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Ørsted announces three-year partnership with the Natural History Museum

20th November 2017

Ørsted (formerly DONG Energy) has announced a three-year partnership with one of the UK’s foremost scientific institutions, the Natural History Museum (NHM). The company will help spearhead a new education initiative, as well as continuing its sponsorship of the internationally acclaimed Wildlife Photographer of the Year exhibition in London.

Laurent-Ballesta - The Ice Monster

Now in its 53rd instalment, Wildlife Photographer of the Year is the longest running and most prestigious photographic event of its kind in the world - showcasing the beauty of the planet we call home and the wildlife that inhabits it, while raising awareness of the threats facing them. Each year, it attracts tens of thousands of entries from professionals and amateurs across almost 100 countries.

In addition to sponsoring the Wildlife Photographer of the Year exhibition in London, Ørsted and the NHM will pioneer a joint education initiative exploring the role that informal science learning environments can play in students’ science aspirations.

Generate: Scientists of the Future is aimed at building relationships with schools and students over a three year period to help shape pupils’ attitudes to and aspirations in science.  Inspired by the acclaimed ASPIRES research project run by King’s College London, this new initiative seeks to build ‘science capital’ amongst students –  developing greater understanding, knowledge, interest and connections to science, scientists and scientific careers.  

The project will raise awareness of the diversity of science-related careers and emphasise the role that science plays in everyday life. Initial research from King’s College London found that only 15% of 10-14 year olds aspire to become a scientist, despite 70% being interested in science.

Ørsted and the NHM will create new relationships with four schools in Westminster and Lambeth, aiming to make science more accessible for a diverse range of students.  The NHM will host an exclusive annual day of science engagement activities for the schools every year for the next three years. As well as exploring the Museum’s 80 million specimen collection, the students will also be given the opportunity to meet some of the world’s leading natural history and energy industry scientists.

The NHM will conduct research into students’ attitudes and aspirations in science before, during and after the visits, which will show how the Museum’s interventions and the engagement with scientists is having an impact on the students taking part.

According to a recent survey commissioned by Ørsted, 96% of UK respondents are concerned about wildlife disappearing or dying off due to climate change. With its new company tag line of “Love your Home”, Ørsted is committed to the fight against global climate change and is developing tangible green energy solutions to help safeguard the planet against this threat. Over the past decade, Ørsted has transformed from an energy company based on coal and oil to a global leader in renewable energy - divesting its upstream oil and gas business, phasing out all use of coal and becoming the world’s largest developer of offshore wind. Since 2006, Ørsted has reduced its CO2-emissions by 52% and, by 2023, they will have been reduced by 96% compared to 2006.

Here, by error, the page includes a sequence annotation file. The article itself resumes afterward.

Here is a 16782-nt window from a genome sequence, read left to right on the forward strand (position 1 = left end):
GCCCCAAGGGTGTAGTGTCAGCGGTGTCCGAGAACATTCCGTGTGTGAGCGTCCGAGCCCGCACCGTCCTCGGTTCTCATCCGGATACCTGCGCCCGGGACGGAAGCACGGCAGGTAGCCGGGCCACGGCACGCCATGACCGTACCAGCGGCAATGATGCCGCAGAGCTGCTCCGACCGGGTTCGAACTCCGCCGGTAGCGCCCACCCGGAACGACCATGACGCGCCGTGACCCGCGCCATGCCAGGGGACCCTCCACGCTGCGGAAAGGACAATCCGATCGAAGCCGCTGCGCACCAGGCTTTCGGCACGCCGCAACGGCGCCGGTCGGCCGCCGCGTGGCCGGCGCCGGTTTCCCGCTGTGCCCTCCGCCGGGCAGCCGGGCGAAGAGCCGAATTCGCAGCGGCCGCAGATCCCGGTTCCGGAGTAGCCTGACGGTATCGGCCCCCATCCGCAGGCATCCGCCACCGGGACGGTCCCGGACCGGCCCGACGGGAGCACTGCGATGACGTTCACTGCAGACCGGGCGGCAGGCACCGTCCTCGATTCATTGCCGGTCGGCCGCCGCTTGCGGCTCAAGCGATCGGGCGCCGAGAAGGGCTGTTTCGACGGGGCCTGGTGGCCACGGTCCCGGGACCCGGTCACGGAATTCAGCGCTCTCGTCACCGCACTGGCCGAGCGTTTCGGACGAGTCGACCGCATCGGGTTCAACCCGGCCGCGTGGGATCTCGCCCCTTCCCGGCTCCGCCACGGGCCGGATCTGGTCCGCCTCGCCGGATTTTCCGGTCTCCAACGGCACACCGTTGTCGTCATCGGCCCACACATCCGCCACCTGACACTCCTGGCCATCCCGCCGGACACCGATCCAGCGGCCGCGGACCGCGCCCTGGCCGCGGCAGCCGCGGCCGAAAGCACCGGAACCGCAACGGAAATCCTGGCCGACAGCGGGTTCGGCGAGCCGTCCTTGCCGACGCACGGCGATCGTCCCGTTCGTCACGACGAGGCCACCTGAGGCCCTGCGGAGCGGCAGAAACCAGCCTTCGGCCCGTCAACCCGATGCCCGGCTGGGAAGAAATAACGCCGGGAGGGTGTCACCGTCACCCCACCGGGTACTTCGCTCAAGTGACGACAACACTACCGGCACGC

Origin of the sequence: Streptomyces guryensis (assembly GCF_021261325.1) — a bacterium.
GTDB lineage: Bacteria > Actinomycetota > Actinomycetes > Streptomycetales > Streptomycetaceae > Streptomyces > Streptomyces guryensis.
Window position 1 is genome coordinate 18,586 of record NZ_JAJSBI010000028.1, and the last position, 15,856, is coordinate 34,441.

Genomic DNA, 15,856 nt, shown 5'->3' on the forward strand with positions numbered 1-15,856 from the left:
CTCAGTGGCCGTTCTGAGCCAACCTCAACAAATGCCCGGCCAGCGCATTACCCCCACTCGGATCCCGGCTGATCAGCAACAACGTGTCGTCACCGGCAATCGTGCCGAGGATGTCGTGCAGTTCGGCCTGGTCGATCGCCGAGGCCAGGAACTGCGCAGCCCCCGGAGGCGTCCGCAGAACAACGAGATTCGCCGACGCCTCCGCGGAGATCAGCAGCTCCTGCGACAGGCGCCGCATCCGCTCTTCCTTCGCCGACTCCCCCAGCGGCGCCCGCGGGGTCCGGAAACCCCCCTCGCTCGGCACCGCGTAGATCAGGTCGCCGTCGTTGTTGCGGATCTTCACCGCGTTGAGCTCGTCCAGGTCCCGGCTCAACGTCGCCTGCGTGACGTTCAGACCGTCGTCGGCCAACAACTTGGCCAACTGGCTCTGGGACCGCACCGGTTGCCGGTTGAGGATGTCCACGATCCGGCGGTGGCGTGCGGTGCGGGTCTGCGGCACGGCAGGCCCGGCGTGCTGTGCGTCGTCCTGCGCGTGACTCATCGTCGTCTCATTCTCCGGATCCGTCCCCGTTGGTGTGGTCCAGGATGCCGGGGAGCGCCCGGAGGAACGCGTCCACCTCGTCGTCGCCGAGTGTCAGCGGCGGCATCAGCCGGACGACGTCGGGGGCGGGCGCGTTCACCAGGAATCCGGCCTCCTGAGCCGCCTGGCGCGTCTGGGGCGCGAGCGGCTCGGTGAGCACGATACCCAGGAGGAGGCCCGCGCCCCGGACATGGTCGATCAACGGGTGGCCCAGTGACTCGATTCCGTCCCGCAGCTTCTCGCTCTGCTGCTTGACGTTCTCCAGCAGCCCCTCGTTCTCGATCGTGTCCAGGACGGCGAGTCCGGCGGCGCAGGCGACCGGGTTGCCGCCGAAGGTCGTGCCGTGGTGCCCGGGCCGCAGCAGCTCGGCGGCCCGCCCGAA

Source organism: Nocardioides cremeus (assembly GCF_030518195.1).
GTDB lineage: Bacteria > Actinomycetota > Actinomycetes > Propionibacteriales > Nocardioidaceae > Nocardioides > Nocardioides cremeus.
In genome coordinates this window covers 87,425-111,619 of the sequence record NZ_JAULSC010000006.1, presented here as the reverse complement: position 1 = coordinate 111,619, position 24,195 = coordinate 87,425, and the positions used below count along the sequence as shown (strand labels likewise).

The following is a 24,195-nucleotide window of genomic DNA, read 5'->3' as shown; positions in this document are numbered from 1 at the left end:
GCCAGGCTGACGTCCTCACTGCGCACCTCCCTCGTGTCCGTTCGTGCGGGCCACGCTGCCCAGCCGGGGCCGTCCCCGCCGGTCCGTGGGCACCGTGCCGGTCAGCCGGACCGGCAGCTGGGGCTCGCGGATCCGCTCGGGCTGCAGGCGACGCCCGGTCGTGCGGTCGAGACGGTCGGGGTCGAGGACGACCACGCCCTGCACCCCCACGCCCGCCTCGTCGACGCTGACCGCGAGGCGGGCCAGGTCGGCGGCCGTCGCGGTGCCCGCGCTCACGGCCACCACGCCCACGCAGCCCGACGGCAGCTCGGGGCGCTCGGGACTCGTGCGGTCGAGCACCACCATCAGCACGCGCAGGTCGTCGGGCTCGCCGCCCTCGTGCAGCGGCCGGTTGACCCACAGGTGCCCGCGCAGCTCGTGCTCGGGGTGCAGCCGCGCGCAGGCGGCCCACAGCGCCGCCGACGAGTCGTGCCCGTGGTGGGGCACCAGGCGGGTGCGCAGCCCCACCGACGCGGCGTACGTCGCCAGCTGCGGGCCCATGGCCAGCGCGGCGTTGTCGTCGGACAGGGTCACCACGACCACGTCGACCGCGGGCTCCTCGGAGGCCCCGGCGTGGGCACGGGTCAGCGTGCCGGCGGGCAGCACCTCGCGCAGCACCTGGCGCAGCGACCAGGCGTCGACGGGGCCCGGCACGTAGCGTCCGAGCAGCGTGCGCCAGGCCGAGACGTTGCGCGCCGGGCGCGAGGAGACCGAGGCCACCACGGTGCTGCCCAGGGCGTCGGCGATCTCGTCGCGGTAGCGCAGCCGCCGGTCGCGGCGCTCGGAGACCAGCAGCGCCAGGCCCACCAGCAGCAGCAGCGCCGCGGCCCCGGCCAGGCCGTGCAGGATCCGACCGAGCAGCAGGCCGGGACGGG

Matthew Wright, UK managing director at Ørsted, said: “Ørsted shares many of the same ambitions as NHM in seeking both to safeguard our planet and inspire the next generation of scientists. We take our new name from Danish scientist Hans Christian Ørsted who helped lay the foundations 200-years-ago for the way we produce power today. We hope this exciting new partnership will help inspire that same curiosity, dedication and interest in nature in a new generation of scientists.

“Climate change is one of the biggest threats facing our planet today and it is vital that we all take responsibility in protecting the place we call home. We believe that a fundamental change in the way we power the world is needed to avoid inflicting further harm on delicate global ecosystems – which is why we have taken action and focussed our efforts on creating a world which runs entirely on green energy.”

Ian Owens, Director of Science at NHM, said: “We are delighted to work with Ørsted, a company that is signalling its commitment to help protect the planet, not only through its continuing and generous support of the Museum, but also through the strides it has made on its journey to become a purely renewable energy company.  Man’s impact on the environment is one of our generation’s greatest challenges, so it’s heartening to see a company striving to offer greener ways of powering the planet.”

The ice monster by Laurent Ballesta, France

Winner 2017, Earth’s Environments

As soon as he saw the magnificent ice giant, Laurent craved to reveal its hidden depths. It took many hours to check out the location and prepare the shots but finally Laurent and his team were ready. Using a wide-angle lens they snapped 147 different images over three days. After careful stitching, the final image was assembled and ready to view.

Trapped by the surrounding ice field, the iceberg floats safely above the sea floor. When free to roam, however, these icebergs can gouge great marks across the ocean bed as they are turned about by the wind, current and tide. The curves and curlicues of the scars leave a record of the past that scientists can use to study climate change.

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